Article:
Thursday, October 30, 2014

Botanical

One of my favourite Hobart things to do is visit the botanical gardens. This was one of my favourite things to do in Wellington and Oxford, too. The Hobart version is, I think, particularly good.
 
 There are ponds with ducks (watch out, its spring time, which means crazy duck business), bridges, water lillies and waterfalls.

 There are mass plantings, of course. The ranunculi were spectacular, but earlier in spring the tulips were pretty good too. I'm happy to say that there are just a few of these, but well concentrated to give you a fantastic surprise. There is also a wonderfully large tree section - an oak grove, a pinetum, and various Australian bits and bobs. Right by the toilets is a fantastic collection of warratahs. And although we didn't go this weekend, I happen to know that the restaurant does an excellent cake and coffee for elevenses.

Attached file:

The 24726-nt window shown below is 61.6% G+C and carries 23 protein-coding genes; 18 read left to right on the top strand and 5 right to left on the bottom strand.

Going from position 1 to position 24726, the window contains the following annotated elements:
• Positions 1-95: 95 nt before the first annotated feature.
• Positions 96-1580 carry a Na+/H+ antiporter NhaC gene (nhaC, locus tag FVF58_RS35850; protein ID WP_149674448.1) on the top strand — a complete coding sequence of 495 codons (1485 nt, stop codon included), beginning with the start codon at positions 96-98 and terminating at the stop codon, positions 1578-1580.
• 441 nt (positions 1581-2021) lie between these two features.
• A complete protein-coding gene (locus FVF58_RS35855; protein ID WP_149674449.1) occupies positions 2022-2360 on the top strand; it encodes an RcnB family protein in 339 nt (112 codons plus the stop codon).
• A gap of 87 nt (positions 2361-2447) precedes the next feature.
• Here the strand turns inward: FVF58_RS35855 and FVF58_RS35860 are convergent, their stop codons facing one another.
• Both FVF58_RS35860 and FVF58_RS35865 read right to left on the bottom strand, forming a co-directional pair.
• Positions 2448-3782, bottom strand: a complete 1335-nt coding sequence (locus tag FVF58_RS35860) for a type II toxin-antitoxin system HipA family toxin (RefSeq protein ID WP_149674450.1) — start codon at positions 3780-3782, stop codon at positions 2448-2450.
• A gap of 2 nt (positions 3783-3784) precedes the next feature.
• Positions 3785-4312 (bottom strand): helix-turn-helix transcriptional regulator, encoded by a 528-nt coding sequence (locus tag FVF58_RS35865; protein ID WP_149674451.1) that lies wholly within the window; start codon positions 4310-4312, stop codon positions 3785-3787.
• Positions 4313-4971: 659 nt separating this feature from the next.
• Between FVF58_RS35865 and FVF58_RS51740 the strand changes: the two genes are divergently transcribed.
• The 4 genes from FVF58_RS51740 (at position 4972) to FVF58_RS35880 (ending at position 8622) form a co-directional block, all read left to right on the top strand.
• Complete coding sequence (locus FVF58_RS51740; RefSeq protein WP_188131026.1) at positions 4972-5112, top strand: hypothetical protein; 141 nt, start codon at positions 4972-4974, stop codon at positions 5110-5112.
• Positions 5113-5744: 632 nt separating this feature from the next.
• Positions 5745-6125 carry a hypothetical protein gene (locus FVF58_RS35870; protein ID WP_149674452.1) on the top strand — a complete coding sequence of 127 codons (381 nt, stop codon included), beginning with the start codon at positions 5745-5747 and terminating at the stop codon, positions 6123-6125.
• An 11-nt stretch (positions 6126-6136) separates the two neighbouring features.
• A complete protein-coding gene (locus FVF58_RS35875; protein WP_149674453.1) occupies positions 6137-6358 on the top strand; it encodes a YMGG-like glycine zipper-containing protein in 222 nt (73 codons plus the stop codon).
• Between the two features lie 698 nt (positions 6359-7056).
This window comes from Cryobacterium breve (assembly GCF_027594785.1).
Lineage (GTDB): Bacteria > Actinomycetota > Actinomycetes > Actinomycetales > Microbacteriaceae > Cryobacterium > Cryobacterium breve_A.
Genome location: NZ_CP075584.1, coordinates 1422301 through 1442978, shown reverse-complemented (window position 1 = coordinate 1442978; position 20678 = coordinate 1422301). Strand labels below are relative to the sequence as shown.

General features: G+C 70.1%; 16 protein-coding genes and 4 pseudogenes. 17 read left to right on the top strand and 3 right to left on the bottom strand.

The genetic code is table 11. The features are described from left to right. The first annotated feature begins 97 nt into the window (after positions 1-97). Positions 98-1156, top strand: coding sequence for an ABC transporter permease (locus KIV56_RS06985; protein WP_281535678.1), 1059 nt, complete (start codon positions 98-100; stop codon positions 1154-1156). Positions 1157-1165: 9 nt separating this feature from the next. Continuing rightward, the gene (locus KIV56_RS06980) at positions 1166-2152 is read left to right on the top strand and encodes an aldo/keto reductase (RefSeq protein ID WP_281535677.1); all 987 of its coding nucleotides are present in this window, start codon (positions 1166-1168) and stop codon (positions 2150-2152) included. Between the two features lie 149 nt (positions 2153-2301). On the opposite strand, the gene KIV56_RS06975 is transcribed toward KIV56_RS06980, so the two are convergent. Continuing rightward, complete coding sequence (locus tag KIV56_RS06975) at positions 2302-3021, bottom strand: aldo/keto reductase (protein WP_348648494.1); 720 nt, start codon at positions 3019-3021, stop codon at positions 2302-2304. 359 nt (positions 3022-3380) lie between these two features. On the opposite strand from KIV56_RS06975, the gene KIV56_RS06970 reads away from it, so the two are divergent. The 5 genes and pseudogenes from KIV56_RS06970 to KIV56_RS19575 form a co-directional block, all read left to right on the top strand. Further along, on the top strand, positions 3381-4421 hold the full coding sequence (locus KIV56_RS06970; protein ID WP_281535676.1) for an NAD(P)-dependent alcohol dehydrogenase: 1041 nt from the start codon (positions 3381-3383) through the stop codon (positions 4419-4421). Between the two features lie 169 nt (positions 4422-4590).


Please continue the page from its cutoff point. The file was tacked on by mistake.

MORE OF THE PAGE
Sunday, October 19, 2014

Random Hobartness

This is the best vanilla slice ever created. It was absolutely spectacular to look at, and even better to eat. It came with a lovely coffee. It was so good that I had to bribe my 3 year old not to eat my share. The magicians at Little Missy Patisserie made it - and a stack of other delicious delights.
 

This is the bottle of bubbles I bought to celebrate getting a job. Its just a few hours of a job (actually, a few hours of two jobs), but enough to keep me happy. The bubbles are a local drop (Tasmania local, not Hobart local), and delicious as ever - love you, Jansz NV. (PS - I don't usually store bubbles with my kids lunchboxes, but it gives you a sense of the everyday chaos. I think I thought I'd crop that photo, but I kinda like it).